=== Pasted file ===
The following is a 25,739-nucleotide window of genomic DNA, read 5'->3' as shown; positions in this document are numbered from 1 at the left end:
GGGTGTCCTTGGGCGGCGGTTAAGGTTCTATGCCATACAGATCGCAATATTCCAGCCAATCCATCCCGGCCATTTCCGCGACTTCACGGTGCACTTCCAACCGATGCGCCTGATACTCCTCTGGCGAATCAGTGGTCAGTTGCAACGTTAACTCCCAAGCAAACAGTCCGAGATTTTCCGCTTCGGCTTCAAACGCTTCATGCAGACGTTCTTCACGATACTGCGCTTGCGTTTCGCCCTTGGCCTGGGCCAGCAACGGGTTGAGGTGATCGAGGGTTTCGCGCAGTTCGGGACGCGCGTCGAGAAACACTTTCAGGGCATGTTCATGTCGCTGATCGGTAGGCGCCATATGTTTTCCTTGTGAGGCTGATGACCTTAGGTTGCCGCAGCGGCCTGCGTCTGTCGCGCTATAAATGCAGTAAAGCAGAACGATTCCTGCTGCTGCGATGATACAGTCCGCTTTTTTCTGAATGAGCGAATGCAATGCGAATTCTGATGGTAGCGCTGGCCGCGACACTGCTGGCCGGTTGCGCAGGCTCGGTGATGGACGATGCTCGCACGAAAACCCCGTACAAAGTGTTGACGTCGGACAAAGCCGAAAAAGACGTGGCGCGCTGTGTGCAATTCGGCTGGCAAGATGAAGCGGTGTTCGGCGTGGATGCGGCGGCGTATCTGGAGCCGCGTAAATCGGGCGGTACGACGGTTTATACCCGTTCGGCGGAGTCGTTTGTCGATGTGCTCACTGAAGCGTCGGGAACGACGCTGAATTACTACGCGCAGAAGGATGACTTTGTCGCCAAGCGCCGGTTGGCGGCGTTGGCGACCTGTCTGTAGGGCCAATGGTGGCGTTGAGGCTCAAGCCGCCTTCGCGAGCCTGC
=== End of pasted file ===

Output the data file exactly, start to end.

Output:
The following is a 25,739-nucleotide window of genomic DNA, read 5'->3' as shown; positions in this document are numbered from 1 at the left end:
GGGTGTCCTTGGGCGGCGGTTAAGGTTCTATGCCATACAGATCGCAATATTCCAGCCAATCCATCCCGGCCATTTCCGCGACTTCACGGTGCACTTCCAACCGATGCGCCTGATACTCCTCTGGCGAATCAGTGGTCAGTTGCAACGTTAACTCCCAAGCAAACAGTCCGAGATTTTCCGCTTCGGCTTCAAACGCTTCATGCAGACGTTCTTCACGATACTGCGCTTGCGTTTCGCCCTTGGCCTGGGCCAGCAACGGGTTGAGGTGATCGAGGGTTTCGCGCAGTTCGGGACGCGCGTCGAGAAACACTTTCAGGGCATGTTCATGTCGCTGATCGGTAGGCGCCATATGTTTTCCTTGTGAGGCTGATGACCTTAGGTTGCCGCAGCGGCCTGCGTCTGTCGCGCTATAAATGCAGTAAAGCAGAACGATTCCTGCTGCTGCGATGATACAGTCCGCTTTTTTCTGAATGAGCGAATGCAATGCGAATTCTGATGGTAGCGCTGGCCGCGACACTGCTGGCCGGTTGCGCAGGCTCGGTGATGGACGATGCTCGCACGAAAACCCCGTACAAAGTGTTGACGTCGGACAAAGCCGAAAAAGACGTGGCGCGCTGTGTGCAATTCGGCTGGCAAGATGAAGCGGTGTTCGGCGTGGATGCGGCGGCGTATCTGGAGCCGCGTAAATCGGGCGGTACGACGGTTTATACCCGTTCGGCGGAGTCGTTTGTCGATGTGCTCACTGAAGCGTCGGGAACGACGCTGAATTACTACGCGCAGAAGGATGACTTTGTCGCCAAGCGCCGGTTGGCGGCGTTGGCGACCTGTCTGTAGGGCCAATGGTGGCGTTGAGGCTCAAGCCGCCTTCGCGAGCCTGC